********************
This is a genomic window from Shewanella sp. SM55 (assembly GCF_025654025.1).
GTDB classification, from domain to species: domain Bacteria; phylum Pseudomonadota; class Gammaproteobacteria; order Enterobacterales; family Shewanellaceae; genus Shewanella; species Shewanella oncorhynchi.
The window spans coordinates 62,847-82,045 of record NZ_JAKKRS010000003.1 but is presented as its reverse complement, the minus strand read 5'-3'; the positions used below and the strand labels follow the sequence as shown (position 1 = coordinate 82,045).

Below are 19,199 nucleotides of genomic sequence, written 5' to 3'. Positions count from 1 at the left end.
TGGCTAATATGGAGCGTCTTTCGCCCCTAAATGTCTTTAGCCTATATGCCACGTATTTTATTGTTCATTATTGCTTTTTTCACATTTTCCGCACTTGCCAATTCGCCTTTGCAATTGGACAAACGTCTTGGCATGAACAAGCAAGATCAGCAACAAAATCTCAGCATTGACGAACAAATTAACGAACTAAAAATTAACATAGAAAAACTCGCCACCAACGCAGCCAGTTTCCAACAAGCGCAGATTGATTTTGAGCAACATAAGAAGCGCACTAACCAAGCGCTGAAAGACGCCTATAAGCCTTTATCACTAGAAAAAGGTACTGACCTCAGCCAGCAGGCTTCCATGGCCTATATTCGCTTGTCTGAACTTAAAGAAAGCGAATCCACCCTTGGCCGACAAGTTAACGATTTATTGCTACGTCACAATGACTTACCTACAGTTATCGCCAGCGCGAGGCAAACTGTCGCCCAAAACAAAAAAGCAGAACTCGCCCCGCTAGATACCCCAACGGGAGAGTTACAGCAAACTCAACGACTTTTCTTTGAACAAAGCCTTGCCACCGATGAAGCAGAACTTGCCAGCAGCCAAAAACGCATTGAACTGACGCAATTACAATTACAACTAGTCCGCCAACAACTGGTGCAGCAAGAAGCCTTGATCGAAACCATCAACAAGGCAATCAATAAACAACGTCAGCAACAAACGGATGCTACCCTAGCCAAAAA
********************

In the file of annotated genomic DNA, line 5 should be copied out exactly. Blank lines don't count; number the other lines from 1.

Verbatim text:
TGGCTAATATGGAGCGTCTTTCGCCCCTAAATGTCTTTAGCCTATATGCCACGTATTTTATTGTTCATTATTGCTTTTTTCACATTTTCCGCACTTGCCAATTCGCCTTTGCAATTGGACAAACGTCTTGGCATGAACAAGCAAGATCAGCAACAAAATCTCAGCATTGACGAACAAATTAACGAACTAAAAATTAACATAGAAAAACTCGCCACCAACGCAGCCAGTTTCCAACAAGCGCAGATTGATTTTGAGCAACATAAGAAGCGCACTAACCAAGCGCTGAAAGACGCCTATAAGCCTTTATCACTAGAAAAAGGTACTGACCTCAGCCAGCAGGCTTCCATGGCCTATATTCGCTTGTCTGAACTTAAAGAAAGCGAATCCACCCTTGGCCGACAAGTTAACGATTTATTGCTACGTCACAATGACTTACCTACAGTTATCGCCAGCGCGAGGCAAACTGTCGCCCAAAACAAAAAAGCAGAACTCGCCCCGCTAGATACCCCAACGGGAGAGTTACAGCAAACTCAACGACTTTTCTTTGAACAAAGCCTTGCCACCGATGAAGCAGAACTTGCCAGCAGCCAAAAACGCATTGAACTGACGCAATTACAATTACAACTAGTCCGCCAACAACTGGTGCAGCAAGAAGCCTTGATCGAAACCATCAACAAGGCAATCAATAAACAACGTCAGCAACAAACGGATGCTACCCTAGCCAAAAA